Today in labor history: Operation PUSH founded

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On December 18, 1971 Operation PUSH, an acronym for People United to Save (later Serve) Humanity was founded, as an organization which advocated black self-help and achieved a broad audience for its progressive stances on issues of social justice.

Eventually the organization was able to expand into areas of social and political development for blacks in Chicago and across the nation.

The 1970s saw various tactics used to pursue Operation PUSH 's objectives including direct action campaigns, weekly radio broadcasts, and awards through which Rev. Jesse Jackson, the founder, and his new organization supported black homeowners, workers, and businesses, and honored prominent blacks in the U.S. and abroad.

Operation PUSH  was concerned with minority youth reading, and it championed education through PUSH-Excel, a spin-off program that emphasized keeping inner-city youths in school while assisting them with job placement. The program, which persuaded inner city youth to pledge in writing to study two hours per night and which involves parental monitoring, impressed President Carter, whose administration became a large sponsor after Secretary of Health, Education, and Welfare Joseph Califano and Secretary of Labor Ray Marshall courted Jackson.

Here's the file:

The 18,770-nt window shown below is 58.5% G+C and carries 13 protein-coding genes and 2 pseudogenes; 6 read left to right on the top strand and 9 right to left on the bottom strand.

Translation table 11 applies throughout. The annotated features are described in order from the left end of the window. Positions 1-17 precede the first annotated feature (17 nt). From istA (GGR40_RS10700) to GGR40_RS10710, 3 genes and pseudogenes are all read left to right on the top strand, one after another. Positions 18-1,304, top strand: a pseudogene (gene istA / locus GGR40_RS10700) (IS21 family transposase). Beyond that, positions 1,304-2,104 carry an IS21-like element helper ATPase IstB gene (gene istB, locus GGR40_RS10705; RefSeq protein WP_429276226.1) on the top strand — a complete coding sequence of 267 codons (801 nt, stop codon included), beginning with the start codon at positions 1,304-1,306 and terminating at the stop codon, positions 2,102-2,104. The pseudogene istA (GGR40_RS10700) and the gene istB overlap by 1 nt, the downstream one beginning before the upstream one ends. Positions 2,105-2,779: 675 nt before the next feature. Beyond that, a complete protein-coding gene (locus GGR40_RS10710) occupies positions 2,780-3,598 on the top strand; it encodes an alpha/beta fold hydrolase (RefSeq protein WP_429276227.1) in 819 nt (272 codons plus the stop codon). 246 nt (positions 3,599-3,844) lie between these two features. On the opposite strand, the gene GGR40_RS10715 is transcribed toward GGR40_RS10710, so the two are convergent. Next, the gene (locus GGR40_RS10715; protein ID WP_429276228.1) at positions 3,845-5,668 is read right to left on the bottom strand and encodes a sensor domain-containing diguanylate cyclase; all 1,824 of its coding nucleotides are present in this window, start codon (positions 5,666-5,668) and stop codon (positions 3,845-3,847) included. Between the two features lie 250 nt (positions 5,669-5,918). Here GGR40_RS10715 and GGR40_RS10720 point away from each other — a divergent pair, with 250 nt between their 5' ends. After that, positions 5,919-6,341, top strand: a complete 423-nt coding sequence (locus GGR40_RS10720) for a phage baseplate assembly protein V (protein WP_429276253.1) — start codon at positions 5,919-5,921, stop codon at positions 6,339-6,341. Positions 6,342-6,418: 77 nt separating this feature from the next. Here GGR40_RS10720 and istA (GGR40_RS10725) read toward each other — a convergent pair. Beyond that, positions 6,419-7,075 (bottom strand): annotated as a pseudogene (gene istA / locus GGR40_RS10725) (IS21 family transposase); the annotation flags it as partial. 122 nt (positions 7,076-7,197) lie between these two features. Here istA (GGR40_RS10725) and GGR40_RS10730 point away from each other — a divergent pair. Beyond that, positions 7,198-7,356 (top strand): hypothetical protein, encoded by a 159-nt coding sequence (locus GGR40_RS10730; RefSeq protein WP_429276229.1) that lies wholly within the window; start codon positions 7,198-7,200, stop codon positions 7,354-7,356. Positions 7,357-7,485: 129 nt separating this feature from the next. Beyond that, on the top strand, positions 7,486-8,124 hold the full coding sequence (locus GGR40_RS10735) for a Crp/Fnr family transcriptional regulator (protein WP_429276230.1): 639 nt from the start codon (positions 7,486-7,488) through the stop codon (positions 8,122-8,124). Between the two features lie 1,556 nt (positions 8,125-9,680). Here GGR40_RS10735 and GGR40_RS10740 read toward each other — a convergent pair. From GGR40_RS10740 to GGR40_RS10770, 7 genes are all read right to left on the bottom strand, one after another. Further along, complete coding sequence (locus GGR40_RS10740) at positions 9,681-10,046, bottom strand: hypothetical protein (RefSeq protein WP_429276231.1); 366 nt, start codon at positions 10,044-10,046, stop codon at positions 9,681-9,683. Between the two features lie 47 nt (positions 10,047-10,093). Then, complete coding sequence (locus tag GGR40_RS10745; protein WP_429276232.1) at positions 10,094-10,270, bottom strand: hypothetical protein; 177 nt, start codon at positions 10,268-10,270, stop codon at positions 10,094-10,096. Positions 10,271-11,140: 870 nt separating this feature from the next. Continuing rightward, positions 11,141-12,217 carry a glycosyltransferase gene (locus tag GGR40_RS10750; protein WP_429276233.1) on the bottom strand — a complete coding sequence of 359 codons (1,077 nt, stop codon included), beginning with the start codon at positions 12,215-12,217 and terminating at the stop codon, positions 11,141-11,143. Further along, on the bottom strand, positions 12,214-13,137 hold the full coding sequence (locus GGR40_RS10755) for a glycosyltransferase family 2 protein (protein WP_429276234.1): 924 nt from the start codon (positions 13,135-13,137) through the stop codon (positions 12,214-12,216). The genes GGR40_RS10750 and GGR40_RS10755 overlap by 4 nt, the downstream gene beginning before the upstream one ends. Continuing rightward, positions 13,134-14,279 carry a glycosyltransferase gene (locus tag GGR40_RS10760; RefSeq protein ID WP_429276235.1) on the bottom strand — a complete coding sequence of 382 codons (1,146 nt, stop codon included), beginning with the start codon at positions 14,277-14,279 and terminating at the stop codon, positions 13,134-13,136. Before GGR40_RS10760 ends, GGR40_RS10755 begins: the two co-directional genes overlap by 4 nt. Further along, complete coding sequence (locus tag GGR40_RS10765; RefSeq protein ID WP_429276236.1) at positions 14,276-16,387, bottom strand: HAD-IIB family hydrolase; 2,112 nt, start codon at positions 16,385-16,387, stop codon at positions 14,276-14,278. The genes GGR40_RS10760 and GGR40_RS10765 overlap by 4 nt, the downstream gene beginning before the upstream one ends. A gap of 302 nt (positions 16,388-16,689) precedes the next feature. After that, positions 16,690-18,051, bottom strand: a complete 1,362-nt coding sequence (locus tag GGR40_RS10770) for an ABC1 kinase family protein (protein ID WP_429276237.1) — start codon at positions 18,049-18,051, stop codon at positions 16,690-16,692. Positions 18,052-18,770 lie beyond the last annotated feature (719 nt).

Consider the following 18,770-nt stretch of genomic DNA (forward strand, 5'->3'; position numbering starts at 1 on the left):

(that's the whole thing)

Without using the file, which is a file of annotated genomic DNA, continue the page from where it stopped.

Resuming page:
They were very successful at committing major corporations with large presences in the black community to adopt affirmative action programs in which they hired more black executives and supervisors and to buy from black suppliers, wholesalers, and distributors. Operation PUSH employed prayer vigils as a technique to call attention to issues.

Operation PUSH  staged several boycotts including early 1980s boycotts of Anheuser Busch and Coca Cola as well as a 1986 boycott of CBS television affiliates. The boycotts became so well known that at one point David Duke supporters referred to a boycott of Nike, Inc. as if whites were being oppressed by blacks. Nike spokesperson, Michael Jordan, disavowed the Nike boycott. The boycotts of Budweiser, and Coke as well as one against Kentucky Fried Chicken were touted for having won minority job concessions from white businesses.

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